Sainsbury’s Coupe stressed that both would retain their individual identities and comms strategies, and the deal would allow each to “sharpen” their brands. For Asda this has meant talking up its value message while Sainsbury’s has sought to talk about quality through the ‘Live Well for Less’ lens.
“There’s a real opportunity here from a brand and comms perspective,” said Catherine Shuttleworth, retail analyst and chief executive at shopper agency Savvy.
“Both Asda and Sainsbury’s have been forced to compete right in the middle of an overcrowded grocery market, advertising to everyone about everything from value to organic and clothing to charity tie ups. This merger could allow the brands to focus on what they are best at, reverting to their true DNA.”
FMCG's will be hit (and so too will the ad industry)
It's arguably too soon to talk about brand marketing moving forward, as it was stressed that, until the CMA approves the deal, both will be “fierce competitors” for the next 18 months. A more pressing concern will be the impact this has on suppliers.
By far the biggest savings from the merger would come from exercising their combined buying power; 85% of the products each supermarket sells come from just 100 suppliers – “so it’s not unreasonable to ask for the lowest possible buying price from these very large multinational businesses,” said Coupe.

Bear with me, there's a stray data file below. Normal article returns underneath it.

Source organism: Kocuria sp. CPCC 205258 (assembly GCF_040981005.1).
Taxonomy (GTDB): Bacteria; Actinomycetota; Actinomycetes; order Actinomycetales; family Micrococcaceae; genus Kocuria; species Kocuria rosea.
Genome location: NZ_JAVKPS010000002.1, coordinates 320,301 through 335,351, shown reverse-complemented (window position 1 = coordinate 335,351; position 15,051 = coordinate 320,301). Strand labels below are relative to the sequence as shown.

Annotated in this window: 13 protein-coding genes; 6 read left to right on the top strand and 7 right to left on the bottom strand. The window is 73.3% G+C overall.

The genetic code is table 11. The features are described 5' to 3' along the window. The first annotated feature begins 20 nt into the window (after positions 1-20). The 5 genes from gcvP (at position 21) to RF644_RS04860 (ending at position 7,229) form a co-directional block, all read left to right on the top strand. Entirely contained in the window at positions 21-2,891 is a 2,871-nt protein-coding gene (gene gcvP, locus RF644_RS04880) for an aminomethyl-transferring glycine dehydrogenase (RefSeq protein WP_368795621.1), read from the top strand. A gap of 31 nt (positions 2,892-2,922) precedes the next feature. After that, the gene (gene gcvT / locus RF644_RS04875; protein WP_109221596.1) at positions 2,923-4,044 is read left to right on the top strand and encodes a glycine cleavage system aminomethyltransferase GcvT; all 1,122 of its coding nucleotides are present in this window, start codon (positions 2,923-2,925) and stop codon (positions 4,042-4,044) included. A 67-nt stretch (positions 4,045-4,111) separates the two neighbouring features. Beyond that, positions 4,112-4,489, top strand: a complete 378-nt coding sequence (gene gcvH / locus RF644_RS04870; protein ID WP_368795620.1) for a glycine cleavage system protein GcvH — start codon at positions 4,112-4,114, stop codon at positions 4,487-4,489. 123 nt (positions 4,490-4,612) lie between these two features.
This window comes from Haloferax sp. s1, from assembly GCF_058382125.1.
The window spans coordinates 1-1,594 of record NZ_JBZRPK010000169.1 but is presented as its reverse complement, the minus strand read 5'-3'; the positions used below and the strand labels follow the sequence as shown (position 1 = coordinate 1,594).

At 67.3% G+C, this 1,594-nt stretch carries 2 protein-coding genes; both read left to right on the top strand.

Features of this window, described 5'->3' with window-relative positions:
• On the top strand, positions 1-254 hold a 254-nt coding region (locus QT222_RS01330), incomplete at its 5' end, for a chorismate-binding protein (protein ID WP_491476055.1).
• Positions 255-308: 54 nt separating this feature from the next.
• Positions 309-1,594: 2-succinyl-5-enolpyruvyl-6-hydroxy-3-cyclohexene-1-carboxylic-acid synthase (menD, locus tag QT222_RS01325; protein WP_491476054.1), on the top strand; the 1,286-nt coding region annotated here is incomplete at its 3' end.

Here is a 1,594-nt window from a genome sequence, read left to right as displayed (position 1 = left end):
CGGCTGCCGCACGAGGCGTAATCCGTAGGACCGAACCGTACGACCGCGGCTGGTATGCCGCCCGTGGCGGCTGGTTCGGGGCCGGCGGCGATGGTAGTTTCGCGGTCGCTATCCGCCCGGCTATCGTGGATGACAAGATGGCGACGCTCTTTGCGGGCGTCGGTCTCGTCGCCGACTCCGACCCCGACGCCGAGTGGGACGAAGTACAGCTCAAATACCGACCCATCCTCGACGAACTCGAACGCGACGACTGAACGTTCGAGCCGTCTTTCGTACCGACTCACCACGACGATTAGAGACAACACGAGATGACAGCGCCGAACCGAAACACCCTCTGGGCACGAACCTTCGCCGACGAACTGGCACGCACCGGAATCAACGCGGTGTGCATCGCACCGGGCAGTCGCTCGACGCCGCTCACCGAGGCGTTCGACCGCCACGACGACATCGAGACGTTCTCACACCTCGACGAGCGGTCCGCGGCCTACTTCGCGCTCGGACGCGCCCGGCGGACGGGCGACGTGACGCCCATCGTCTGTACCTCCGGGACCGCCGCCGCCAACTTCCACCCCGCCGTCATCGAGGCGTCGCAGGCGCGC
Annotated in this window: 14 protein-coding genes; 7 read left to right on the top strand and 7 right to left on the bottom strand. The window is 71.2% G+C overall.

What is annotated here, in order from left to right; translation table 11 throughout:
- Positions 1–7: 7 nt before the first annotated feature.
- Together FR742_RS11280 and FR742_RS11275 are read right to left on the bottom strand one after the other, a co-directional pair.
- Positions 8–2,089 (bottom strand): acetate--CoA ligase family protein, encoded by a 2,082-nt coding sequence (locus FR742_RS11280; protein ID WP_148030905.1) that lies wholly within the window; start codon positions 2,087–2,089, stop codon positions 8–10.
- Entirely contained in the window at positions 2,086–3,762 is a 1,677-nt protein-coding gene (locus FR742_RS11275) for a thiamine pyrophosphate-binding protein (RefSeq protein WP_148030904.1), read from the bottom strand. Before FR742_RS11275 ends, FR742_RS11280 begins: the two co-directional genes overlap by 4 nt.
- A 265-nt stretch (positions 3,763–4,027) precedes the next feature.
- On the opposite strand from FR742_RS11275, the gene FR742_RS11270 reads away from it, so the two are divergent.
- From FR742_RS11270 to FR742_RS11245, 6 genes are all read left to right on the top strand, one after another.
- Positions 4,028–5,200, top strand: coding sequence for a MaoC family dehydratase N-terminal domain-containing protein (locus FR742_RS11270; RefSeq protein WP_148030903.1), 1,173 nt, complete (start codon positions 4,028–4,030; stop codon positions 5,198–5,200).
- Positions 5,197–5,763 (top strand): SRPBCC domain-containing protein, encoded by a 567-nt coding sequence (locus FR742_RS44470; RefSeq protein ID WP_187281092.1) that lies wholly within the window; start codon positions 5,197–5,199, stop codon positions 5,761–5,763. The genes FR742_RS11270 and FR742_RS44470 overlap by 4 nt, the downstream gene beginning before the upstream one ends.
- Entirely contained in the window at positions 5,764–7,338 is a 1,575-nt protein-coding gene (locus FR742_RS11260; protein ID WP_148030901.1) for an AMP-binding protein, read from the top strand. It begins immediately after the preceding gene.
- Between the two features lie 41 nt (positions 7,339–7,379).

This will inevitably hit the likes of Unilever and P&G the hardest.
“Sainsbury's are using the massive power of Walmart to squeeze suppliers," said Rob Sellers, managing director at Grey Shopper.
"The big brand owners are going to be affected by this sooner rather than later. These FMCG companies have already been though a lot with Brexit and Tesco renegotiating supplier contracts. This is another wave of disruption into the way they traditionally worked.
"The interesting thing will be how long the suppliers realise it isn’t sustainable and look at new models to take back some of that control. At some point that will mean strategic change and operational change for those at the brunt of the commercial squeeze – and that’s the brand owners.”
This will ultimately have far wider implications for the advertising sector than just the roster of Sainsbury’s and Asda agencies. Already two of the biggest FMCG suppliers have overhauled their operations to the industry's detriment as they hunt profit at a time of slow growth.
Unilever – the owner of Persil, Dove and Hellman’s – has slashed the number of agencies it works with and brought a number of elements of its marketing mix in-house as part of a massive cost savings exercise.
Meanwhile, P&G – which counts Ariel and Crest among its household brands – will have cut its agency roster by 50% by the close of 2018 and has set up an unprecedented model as it look for more value from its reduced spend.
It's no coincidence that shares in WPP, Publicis, Omnicom and Interpublic Group have all fallen in tandem with such moves from FMCG companies. And this this latest shake-up in the retail sector won't provide much comfort that things will get better soon.